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I am pleased that you are pleased

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Writing here again to rectify something I also wrote here previously:
Quote from Bel on July 2, 2022, 8:28 pm

… people would interpret my behavior as snubbing them. Now I understand why I had so many frenemies …

I was blaming myself unfairly here: not answering a positive comment does not give anyone the right to abuse.

The thing that encouraged the kind of behavior I used to encounter was my former difficulty to recognize and stand up to abuse.

Responsibility lies and will always lie squarely and solely on these bullies.

Lucio Buffalmano, John Freeman and Kavalier have reacted to this post.
Lucio BuffalmanoJohn FreemanKavalier

Yeah, true, that was only one piece of the puzzle.

Still I wouldn't discount it, it can be an important piece of the puzzle.

And there can be situations where people are also contributing to providing justifications to an attacker, or for a frenemy to turn into a frenemy (ie.: bragging usually makes more frenemies as it sets up a competitive frame).

But most likely it wasn't just that the issue for the examples you have in mind.
And for many cases it was probably more of an asshole personality, than you not being "warm enough" (also because over all these exchanges we've had you never once provided the slimmest reason for anyone to dislike you, attack you, or turn into a frenemy).

John Freeman, MMC and Bel have reacted to this post.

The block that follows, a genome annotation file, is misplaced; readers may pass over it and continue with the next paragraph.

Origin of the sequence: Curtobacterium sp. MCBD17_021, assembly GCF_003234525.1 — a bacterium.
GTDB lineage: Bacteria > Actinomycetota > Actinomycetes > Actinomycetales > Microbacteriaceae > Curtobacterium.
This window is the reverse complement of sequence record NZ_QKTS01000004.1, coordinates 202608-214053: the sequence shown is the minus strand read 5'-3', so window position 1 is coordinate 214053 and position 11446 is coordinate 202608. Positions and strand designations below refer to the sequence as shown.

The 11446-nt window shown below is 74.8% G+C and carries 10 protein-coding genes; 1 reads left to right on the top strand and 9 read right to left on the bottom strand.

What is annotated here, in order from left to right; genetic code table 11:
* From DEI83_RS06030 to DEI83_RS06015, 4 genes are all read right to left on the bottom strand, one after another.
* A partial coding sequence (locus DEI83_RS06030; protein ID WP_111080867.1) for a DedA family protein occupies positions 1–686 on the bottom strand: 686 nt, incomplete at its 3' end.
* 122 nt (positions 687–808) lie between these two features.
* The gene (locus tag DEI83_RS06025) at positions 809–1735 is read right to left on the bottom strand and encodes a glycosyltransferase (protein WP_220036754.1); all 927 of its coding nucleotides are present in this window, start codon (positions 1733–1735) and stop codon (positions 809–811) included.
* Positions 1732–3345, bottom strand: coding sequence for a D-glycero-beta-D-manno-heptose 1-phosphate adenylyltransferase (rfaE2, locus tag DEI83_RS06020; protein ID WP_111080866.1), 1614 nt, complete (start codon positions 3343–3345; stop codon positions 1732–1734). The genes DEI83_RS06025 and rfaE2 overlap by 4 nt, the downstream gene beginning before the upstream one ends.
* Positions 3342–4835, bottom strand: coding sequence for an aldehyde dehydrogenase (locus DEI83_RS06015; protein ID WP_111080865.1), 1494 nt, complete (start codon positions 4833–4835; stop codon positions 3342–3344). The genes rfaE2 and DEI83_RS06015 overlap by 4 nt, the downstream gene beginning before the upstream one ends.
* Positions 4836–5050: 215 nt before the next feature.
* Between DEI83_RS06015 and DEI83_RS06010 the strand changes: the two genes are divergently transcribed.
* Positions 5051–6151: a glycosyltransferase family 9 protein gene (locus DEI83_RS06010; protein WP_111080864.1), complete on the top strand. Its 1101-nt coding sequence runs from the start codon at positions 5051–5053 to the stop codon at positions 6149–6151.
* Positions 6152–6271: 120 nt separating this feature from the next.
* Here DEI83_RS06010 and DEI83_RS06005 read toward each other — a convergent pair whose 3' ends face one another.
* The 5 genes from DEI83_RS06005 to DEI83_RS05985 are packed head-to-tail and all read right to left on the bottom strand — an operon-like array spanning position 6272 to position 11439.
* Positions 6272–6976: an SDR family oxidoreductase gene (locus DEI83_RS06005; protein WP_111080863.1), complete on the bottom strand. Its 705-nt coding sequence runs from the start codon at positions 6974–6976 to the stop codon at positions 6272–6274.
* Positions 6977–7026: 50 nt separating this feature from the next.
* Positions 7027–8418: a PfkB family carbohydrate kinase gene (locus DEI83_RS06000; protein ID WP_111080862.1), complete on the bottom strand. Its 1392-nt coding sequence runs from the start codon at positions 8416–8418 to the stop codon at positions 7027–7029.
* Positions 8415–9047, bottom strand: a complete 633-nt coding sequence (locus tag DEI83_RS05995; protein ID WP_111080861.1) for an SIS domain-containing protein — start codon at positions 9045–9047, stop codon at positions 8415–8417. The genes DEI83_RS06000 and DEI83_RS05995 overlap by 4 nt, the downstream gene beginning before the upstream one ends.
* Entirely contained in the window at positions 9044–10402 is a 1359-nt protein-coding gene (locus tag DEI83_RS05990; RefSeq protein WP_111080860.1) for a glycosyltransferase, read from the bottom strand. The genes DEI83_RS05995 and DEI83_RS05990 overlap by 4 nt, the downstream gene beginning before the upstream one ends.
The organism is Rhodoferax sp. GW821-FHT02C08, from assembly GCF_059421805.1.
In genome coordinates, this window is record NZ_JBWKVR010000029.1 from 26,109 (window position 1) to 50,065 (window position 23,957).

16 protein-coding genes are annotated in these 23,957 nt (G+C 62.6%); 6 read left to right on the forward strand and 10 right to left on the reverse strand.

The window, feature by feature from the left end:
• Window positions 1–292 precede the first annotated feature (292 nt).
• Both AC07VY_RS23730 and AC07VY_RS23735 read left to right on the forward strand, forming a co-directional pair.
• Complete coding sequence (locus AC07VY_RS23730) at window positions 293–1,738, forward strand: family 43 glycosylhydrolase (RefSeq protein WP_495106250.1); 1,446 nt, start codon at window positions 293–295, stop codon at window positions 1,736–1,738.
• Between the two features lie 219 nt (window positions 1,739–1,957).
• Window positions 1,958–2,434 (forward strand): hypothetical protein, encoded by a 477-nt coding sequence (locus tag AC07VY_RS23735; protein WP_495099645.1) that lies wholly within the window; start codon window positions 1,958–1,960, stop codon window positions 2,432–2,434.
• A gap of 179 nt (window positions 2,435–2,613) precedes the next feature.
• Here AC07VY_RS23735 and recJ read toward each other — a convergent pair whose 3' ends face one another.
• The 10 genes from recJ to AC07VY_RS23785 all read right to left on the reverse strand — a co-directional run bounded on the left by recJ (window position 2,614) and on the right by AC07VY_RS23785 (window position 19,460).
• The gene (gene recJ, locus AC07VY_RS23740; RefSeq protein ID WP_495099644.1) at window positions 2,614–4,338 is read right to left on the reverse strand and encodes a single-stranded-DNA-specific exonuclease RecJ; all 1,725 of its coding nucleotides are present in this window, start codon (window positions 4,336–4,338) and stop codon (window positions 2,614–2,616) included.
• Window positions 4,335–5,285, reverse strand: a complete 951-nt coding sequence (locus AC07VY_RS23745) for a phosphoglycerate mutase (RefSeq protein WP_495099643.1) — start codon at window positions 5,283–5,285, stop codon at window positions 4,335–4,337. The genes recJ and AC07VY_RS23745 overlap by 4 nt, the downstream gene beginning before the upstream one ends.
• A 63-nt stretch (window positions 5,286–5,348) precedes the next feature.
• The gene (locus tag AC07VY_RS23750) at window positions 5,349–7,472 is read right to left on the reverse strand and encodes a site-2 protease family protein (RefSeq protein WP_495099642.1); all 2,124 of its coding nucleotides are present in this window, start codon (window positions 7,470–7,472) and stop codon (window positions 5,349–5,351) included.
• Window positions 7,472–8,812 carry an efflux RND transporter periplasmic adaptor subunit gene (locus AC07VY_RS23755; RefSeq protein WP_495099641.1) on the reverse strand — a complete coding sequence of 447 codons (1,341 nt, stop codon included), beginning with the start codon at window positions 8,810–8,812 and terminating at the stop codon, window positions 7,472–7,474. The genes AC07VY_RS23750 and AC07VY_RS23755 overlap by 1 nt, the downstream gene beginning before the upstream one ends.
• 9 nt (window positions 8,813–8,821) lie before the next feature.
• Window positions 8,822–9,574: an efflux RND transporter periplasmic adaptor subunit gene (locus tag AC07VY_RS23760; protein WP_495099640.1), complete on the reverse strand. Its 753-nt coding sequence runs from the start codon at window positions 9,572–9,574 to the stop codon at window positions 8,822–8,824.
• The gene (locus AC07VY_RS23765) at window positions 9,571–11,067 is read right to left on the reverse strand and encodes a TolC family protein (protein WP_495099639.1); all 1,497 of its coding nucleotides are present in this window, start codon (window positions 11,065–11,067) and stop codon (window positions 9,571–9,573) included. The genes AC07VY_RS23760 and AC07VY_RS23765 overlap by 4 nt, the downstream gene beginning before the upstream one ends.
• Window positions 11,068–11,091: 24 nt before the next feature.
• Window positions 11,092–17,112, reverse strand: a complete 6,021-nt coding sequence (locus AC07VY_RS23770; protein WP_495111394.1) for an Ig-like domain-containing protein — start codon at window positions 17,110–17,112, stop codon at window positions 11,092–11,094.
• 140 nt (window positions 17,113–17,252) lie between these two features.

John FreemanMMCBel
Have you read the forum guidelines for effective communication already?

Another follow-up/feed-back to Kavalier:

My relationships improved 2x since I'm answering every email. There's a secretary I saw in the hospital and she was all warm with me. We see each other rarely but I do answer all her email quickly and with a "thank you".

So this behavior has a high RoI. I'm grateful to you!

Lucio Buffalmano, MMC and Bel have reacted to this post.
Lucio BuffalmanoMMCBel
Quote from John Freeman on July 7, 2022, 11:08 am

My relationships improved 2x since I'm answering every email.

Quote from Kavalier on June 30, 2022, 7:05 am

The most important thing would be to calibrate your reply (almost always must happen) to the input you received. If the input was rather cold, then a minimum threshold of politeness would be preferred. If it was rather warm, then it would be advisable to at least match the tone in warmth.

Thank you @kavalier and  @john! I will start doing this today. One silly question is, 1) if my supervisor sent a massive email to all of my teammates (30-ish workers), shall I still reply with a "thank-you"? 2) if some other management team send a massive email to like 1000 employees, do I still reply?

2 ways to go about it:

  1. Think about your culture and manager and adapt to it
  2. Test it

Personally, I would not answer a generic email but more to the 1-to-1 emails.

Lucio Buffalmano and MMC have reacted to this post.
Lucio BuffalmanoMMC

I was thinking about this again: the need to reply to, and acknowledge, thank you messages; that it is important to (always) answer these kinds of messages, because otherwise the “thanker” will come to think you may be rebuffing him or her.